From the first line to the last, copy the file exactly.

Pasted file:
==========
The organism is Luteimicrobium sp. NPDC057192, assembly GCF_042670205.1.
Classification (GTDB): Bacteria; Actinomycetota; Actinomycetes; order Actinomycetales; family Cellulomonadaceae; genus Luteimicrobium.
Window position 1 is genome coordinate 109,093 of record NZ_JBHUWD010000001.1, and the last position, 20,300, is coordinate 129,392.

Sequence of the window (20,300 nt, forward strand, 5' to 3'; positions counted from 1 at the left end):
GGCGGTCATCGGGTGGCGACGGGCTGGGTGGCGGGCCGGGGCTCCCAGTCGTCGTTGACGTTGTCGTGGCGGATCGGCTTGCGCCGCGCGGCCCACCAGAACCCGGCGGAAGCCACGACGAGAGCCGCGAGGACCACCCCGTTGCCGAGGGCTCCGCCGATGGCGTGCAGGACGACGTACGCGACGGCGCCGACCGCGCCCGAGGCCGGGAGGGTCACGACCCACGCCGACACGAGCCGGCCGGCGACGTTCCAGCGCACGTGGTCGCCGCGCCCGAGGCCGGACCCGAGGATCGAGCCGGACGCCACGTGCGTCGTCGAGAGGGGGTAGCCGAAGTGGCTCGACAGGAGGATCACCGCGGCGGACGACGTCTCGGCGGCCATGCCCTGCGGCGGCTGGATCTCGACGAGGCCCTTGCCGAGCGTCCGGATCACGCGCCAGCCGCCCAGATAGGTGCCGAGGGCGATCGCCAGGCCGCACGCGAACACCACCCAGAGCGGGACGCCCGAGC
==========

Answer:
The organism is Luteimicrobium sp. NPDC057192, assembly GCF_042670205.1.
Classification (GTDB): Bacteria; Actinomycetota; Actinomycetes; order Actinomycetales; family Cellulomonadaceae; genus Luteimicrobium.
Window position 1 is genome coordinate 109,093 of record NZ_JBHUWD010000001.1, and the last position, 20,300, is coordinate 129,392.

Sequence of the window (20,300 nt, forward strand, 5' to 3'; positions counted from 1 at the left end):
GGCGGTCATCGGGTGGCGACGGGCTGGGTGGCGGGCCGGGGCTCCCAGTCGTCGTTGACGTTGTCGTGGCGGATCGGCTTGCGCCGCGCGGCCCACCAGAACCCGGCGGAAGCCACGACGAGAGCCGCGAGGACCACCCCGTTGCCGAGGGCTCCGCCGATGGCGTGCAGGACGACGTACGCGACGGCGCCGACCGCGCCCGAGGCCGGGAGGGTCACGACCCACGCCGACACGAGCCGGCCGGCGACGTTCCAGCGCACGTGGTCGCCGCGCCCGAGGCCGGACCCGAGGATCGAGCCGGACGCCACGTGCGTCGTCGAGAGGGGGTAGCCGAAGTGGCTCGACAGGAGGATCACCGCGGCGGACGACGTCTCGGCGGCCATGCCCTGCGGCGGCTGGATCTCGACGAGGCCCTTGCCGAGCGTCCGGATCACGCGCCAGCCGCCCAGATAGGTGCCGAGGGCGATCGCCAGGCCGCACGCGAACACCACCCAGAGCGGGACGCCCGAGC